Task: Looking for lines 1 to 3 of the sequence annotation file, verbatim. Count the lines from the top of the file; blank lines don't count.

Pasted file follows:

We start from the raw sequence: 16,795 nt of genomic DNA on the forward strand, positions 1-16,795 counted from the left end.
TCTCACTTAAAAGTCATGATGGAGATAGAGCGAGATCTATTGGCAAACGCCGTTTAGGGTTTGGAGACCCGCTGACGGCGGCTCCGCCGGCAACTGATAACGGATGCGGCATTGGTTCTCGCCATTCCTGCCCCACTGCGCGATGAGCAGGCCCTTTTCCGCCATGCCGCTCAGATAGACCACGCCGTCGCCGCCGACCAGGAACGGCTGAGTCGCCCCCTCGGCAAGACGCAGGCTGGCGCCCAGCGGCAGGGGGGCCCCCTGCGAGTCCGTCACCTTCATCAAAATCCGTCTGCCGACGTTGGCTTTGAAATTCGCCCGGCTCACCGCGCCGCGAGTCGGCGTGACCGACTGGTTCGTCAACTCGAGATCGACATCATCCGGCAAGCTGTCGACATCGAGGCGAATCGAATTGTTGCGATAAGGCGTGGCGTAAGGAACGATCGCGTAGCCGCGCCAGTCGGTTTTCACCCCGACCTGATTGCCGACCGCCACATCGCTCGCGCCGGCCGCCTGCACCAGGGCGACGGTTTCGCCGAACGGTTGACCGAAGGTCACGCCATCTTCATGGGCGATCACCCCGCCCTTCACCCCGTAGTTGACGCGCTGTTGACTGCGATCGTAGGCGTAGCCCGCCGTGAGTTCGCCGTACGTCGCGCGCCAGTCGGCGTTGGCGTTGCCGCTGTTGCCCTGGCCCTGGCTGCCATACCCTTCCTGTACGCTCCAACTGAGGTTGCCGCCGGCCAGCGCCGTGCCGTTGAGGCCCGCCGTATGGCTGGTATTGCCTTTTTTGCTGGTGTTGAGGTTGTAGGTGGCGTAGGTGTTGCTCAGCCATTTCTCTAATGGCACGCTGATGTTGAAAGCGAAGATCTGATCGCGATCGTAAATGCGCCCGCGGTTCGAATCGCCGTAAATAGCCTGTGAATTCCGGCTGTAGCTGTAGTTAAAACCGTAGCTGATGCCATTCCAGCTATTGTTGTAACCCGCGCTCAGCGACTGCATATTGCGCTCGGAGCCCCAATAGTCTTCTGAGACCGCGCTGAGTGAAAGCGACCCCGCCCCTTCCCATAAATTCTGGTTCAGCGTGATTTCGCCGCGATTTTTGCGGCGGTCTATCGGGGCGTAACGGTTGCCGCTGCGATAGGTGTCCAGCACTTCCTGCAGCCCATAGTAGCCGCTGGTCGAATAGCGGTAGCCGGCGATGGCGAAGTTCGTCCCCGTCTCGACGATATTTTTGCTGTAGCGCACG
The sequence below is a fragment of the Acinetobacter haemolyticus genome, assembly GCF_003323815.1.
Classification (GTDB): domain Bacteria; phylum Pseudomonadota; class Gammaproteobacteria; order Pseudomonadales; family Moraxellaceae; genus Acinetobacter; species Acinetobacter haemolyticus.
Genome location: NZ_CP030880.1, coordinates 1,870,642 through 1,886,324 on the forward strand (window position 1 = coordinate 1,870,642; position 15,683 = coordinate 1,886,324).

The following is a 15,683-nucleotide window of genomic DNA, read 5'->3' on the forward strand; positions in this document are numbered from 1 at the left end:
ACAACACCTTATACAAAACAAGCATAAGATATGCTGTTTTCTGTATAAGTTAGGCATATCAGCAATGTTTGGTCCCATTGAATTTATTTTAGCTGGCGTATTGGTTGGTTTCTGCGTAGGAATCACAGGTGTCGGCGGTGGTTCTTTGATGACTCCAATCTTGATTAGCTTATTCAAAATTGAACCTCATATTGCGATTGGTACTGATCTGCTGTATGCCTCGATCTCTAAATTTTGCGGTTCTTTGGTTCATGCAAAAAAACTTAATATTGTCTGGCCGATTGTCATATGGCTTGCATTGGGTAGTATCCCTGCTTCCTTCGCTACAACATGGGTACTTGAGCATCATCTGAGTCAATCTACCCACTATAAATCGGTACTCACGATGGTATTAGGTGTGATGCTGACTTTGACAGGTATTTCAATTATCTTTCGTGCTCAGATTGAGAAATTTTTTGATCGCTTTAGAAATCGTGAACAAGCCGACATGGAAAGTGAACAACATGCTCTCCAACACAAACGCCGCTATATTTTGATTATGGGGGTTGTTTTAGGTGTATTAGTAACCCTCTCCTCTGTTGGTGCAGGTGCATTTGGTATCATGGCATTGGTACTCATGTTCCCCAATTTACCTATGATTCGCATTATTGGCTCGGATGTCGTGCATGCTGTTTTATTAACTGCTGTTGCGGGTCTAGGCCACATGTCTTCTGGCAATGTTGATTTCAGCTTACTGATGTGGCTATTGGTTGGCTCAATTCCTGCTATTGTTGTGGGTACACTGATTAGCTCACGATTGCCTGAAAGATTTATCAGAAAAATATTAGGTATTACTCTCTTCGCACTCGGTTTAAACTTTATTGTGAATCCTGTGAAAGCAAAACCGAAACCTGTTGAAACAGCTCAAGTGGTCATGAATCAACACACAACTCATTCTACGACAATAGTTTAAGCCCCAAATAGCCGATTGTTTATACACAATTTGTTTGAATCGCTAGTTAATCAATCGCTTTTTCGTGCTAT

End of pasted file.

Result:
We start from the raw sequence: 16,795 nt of genomic DNA on the forward strand, positions 1-16,795 counted from the left end.
TCTCACTTAAAAGTCATGATGGAGATAGAGCGAGATCTATTGGCAAACGCCGTTTAGGGTTTGGAGACCCGCTGACGGCGGCTCCGCCGGCAACTGATAACGGATGCGGCATTGGTTCTCGCCATTCCTGCCCCACTGCGCGATGAGCAGGCCCTTTTCCGCCATGCCGCTCAGATAGACCACGCCGTCGCCGCCGACCAGGAACGGCTGAGTCGCCCCCTCGGCAAGACGCAGGCTGGCGCCCAGCGGCAGGGGGGCCCCCTGCGAGTCCGTCACCTTCATCAAAATCCGTCTGCCGACGTTGGCTTTGAAATTCGCCCGGCTCACCGCGCCGCGAGTCGGCGTGACCGACTGGTTCGTCAACTCGAGATCGACATCATCCGGCAAGCTGTCGACATCGAGGCGAATCGAATTGTTGCGATAAGGCGTGGCGTAAGGAACGATCGCGTAGCCGCGCCAGTCGGTTTTCACCCCGACCTGATTGCCGACCGCCACATCGCTCGCGCCGGCCGCCTGCACCAGGGCGACGGTTTCGCCGAACGGTTGACCGAAGGTCACGCCATCTTCATGGGCGATCACCCCGCCCTTCACCCCGTAGTTGACGCGCTGTTGACTGCGATCGTAGGCGTAGCCCGCCGTGAGTTCGCCGTACGTCGCGCGCCAGTCGGCGTTGGCGTTGCCGCTGTTGCCCTGGCCCTGGCTGCCATACCCTTCCTGTACGCTCCAACTGAGGTTGCCGCCGGCCAGCGCCGTGCCGTTGAGGCCCGCCGTATGGCTGGTATTGCCTTTTTTGCTGGTGTTGAGGTTGTAGGTGGCGTAGGTGTTGCTCAGCCATTTCTCTAATGGCACGCTGATGTTGAAAGCGAAGATCTGATCGCGATCGTAAATGCGCCCGCGGTTCGAATCGCCGTAAATAGCCTGTGAATTCCGGCTGTAGCTGTAGTTAAAACCGTAGCTGATGCCATTCCAGCTATTGTTGTAACCCGCGCTCAGCGACTGCATATTGCGCTCGGAGCCCCAATAGTCTTCTGAGACCGCGCTGAGTGAAAGCGACCCCGCCCCTTCCCATAAATTCTGGTTCAGCGTGATTTCGCCGCGATTTTTGCGGCGGTCTATCGGGGCGTAACGGTTGCCGCTGCGATAGGTGTCCAGCACTTCCTGCAGCCCATAGTAGCCGCTGGTCGAATAGCGGTAGCCGGCGATGGCGAAGTTCGTCCCCGTCTCGACGATATTTTTGCTGTAGCGCACG
The sequence below is a fragment of the Acinetobacter haemolyticus genome, assembly GCF_003323815.1.